Calculating rental income for Las Vegas investment properties is necessary to find the units with the highest cash flow, here is the formula and a real-life example
To pick the best Las Vegas investment properties we find the best-priced listings in the investor’s price range and then using rental comps figure a rental rate for them. The next step is calculating rental income for Las Vegas investment properties.
Two similar units but in different subdivisions that have been purchased for the same amount and rent for the same. But they can have significantly different cash flows, so to pick the units with the highest rental income we have to calculate it before making an offer.
This is the second video in investing in Las Vegas real estate series. In the first video, how to maximize profit while investing in Las Vegas real estate we shared the formula to do so. In this video we discuss it in detail and show how it works with a real-life example of a condo that was sold in the fall of 2019 and rented four days later.
In the third video escalating cash flow from Las Vegas investment real estate we will show how much increasing rental rates of the recent years is increasing cash flow and it is significant.
Video Transcript for calculating rental income for Las Vegas investment properties,
We are one of the very few Realtors in the United States who claim to find the best residential Las Vegas investment properties. We additionally include a good estimate of rental income with our listings to our clients.
While commercial real estate buyers have a very good estimate of rent, expenses, and cash flow, it is not the same for residential real estate. As the residential buyer usually doesn’t have a good idea about the net rental income before making an offer, but not our clients.
Finding the best homes, condos or townhomes listings
We have gone over the steps to find the best investment properties in detail in how to maximize profit while investing in Las Vegas real estate but will repeat them here
1: Finding the best deals are done through comparative shopping in a large area.
2: Then calculating rental rate using rental comps for the best-priced listings.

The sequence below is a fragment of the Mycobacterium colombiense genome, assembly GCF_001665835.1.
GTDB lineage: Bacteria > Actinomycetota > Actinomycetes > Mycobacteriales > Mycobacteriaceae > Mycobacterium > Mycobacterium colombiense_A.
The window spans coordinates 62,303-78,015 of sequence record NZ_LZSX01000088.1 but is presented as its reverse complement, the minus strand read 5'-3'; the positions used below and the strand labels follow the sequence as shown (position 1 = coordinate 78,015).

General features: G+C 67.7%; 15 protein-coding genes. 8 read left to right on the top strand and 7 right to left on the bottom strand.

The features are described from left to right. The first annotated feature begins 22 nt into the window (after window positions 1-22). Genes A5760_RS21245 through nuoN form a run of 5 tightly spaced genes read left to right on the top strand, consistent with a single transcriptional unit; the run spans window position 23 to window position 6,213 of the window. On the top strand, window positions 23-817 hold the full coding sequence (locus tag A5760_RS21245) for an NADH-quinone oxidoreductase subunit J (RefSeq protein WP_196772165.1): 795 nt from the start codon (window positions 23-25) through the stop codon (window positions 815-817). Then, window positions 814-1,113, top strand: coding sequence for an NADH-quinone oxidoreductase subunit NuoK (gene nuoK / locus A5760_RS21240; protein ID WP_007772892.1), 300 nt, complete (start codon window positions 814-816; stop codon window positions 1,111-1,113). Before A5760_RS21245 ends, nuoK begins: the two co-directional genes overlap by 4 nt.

3: Deducting expenses from the monthly rent
4: Computing estimated cash flow
5: Picking the best price listings with the highest cash flow
In this video, we will discuss the last three steps and use the following formula for calculating the rental income for investment properties
The formula for calculating rental income
Estimated net rental income = (Monthly rent) – (HOA fee + property tax + Sid/Lids if applicable + landlord insurance) – (repairs + vacancy + 8% property management fee)
Home Owner Association or HOA fee, property tax, SIDS and LIDS, and landlord insurance are mandatory expenses that all units have in common. These numbers can found in the listings or a quick online search.
That leaves two of the biggest cash flow killers, repairs and vacancy, plus property management fees if necessary.
To minimize repairs, we highly prefer tile or laminate wood flooring in living areas since changing carpet is a recurring big repair item, the other is paint. However, in our example the flooring in the living areas is carpet. We will show you the best way to account for one time repairs while calculating the cash flow.
The key to finding the best Las Vegas investment properties is minimizing vacancy. Given that each month of vacancy cost the investor 8.3% of yearly rental income, we look for the listings which can be rented quickly to minimize vacancy.
This is done by counting how many of all units in a community or subdivision rent in less than a month. Paying special attention to direct comps which are units with the same square footage and floor plans. We prefer units that can be rented in less than two weeks like our upcoming example.